and the telephoto will end at the same brightness that the wide angle started at.

Note that 3 steps x 1/3rd stop each = one stop = from f2.8 (wide) to f4 (telephoto).

For still photos this is an advantage, for video it is an unwanted "blinking" artifact.

 

 

 

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7 hours ago, Jay60p said:

One other condition avoids zoom exposure stepping:

If you have the X-T3 settings all on manual and your 18-55 is wide open at f2.8 (at wide angle), then a zoom

does not do the exposure stepping and will darken at the telephoto end during a video shot.

But close the aperture down to f4 or more and the stepping will happen 3 times during a zoom;

and the telephoto will end at the same brightness that the wide angle started at.

Note that 3 steps x 1/3rd stop each = one stop = from f2.8 (wide) to f4 (telephoto).

For still photos this is an advantage, for video it is an unwanted "blinking" artifact.

 

 

 

I’ll have to give this a shot and see for myself. I appreciate the explanation! So this doesn’t happen with the 16-55 f2.8? The only reason I didn’t get that lens was $$ and it didn’t have OIS which I figured would be of much help on the xt3. I do have a zhiyun crane v2 but for everyday shooting I’d prefer a lens with OIS. I’m loving the kit lens otherwise but am definitely seeing the benefits of a 2.8 zoom. I used to have a tamron 17-50 f2.8 that I loved. Might pick up one of the cheap XC prime lens to get that ultra shallow depth of field when needed! 

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50 minutes ago, Dustin said:

I’ll have to give this a shot and see for myself. I appreciate the explanation! So this doesn’t happen with the 16-55 f2.8? The only reason I didn’t get that lens was $$ and it didn’t have OIS which I figured would be of much help on the xt3...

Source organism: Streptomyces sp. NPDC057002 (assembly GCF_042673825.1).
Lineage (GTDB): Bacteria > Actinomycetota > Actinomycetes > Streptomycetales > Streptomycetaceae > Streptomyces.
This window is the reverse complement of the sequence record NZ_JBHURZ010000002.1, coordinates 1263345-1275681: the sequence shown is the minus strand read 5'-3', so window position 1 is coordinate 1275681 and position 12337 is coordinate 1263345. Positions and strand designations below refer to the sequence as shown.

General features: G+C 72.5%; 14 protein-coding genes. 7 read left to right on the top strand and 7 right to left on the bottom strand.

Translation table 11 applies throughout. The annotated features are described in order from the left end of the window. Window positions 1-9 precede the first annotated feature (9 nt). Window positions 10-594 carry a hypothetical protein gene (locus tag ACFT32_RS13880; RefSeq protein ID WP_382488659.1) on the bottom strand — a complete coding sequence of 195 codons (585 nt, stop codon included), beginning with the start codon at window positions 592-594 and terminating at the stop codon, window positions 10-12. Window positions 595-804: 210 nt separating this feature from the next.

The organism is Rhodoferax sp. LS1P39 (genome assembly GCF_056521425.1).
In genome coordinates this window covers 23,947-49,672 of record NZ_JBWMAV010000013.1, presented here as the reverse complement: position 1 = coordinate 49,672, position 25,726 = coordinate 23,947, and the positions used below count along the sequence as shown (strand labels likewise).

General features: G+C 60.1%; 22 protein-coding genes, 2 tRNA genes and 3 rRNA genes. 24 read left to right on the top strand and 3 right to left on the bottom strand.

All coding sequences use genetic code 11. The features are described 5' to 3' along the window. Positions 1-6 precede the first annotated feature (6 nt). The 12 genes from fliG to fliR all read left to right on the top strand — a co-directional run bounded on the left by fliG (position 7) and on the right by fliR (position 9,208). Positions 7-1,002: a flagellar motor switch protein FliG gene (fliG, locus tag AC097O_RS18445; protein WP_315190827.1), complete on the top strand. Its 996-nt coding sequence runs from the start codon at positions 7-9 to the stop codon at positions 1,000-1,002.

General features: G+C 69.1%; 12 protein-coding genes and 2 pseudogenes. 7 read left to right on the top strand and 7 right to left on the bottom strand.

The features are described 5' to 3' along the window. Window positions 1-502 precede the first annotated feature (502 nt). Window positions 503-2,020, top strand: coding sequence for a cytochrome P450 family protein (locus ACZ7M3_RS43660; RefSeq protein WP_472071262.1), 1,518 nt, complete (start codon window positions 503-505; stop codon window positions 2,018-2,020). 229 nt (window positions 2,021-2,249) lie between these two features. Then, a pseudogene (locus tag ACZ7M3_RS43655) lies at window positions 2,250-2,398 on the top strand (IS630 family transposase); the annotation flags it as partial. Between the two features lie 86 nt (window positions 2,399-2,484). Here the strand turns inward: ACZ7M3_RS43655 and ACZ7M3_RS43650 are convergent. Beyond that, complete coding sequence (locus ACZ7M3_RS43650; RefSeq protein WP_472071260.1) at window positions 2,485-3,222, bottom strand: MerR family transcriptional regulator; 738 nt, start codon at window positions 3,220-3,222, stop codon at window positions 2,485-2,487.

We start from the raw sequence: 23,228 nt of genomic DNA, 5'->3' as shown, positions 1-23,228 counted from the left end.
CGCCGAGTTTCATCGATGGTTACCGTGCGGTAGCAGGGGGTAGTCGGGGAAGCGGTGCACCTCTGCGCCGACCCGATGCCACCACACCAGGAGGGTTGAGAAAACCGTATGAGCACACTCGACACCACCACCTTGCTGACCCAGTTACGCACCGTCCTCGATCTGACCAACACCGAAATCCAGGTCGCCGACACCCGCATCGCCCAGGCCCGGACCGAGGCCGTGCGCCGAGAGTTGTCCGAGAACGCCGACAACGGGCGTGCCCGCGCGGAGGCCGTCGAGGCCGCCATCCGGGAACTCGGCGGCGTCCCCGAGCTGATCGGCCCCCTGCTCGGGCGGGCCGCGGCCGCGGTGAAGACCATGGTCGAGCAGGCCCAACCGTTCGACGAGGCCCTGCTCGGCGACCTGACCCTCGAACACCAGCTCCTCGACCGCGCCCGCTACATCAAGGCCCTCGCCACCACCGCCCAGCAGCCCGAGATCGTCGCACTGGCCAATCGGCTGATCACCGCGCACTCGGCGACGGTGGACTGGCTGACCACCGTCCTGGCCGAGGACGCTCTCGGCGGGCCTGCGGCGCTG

Unfortunately the 16-55 does do stepping during a zoom. It is the lens being used in the first video I linked above at time 4:52.

That is how the lens maintains a constant aperture, same as my Fuji 10-24 f4 (see my post above, Thursday August 6).

I was thinking the 18-55 was doing some sort of ISO stepping, but putting the lens to my ear I can hear faint clicking that

sounds like aperture stepping while zooming at above f4. So the new X-T4 firmware may not fix this.

The OIS is strong in this lens, great for hand holding in one position. It may be overly strong for panning shots since there is little

ease-out when coming to a stop and appears too abrupt. So I pan slowly with OIS on.

I have several old 35mm SLR zoom lenses that work best for zoom shots. They have manual aperture rings (no stepping) and are very parfocal so they don't rely on the camera's auto focus.  They are also a small fraction of the cost of new Fuji zooms, and use $20 adapters.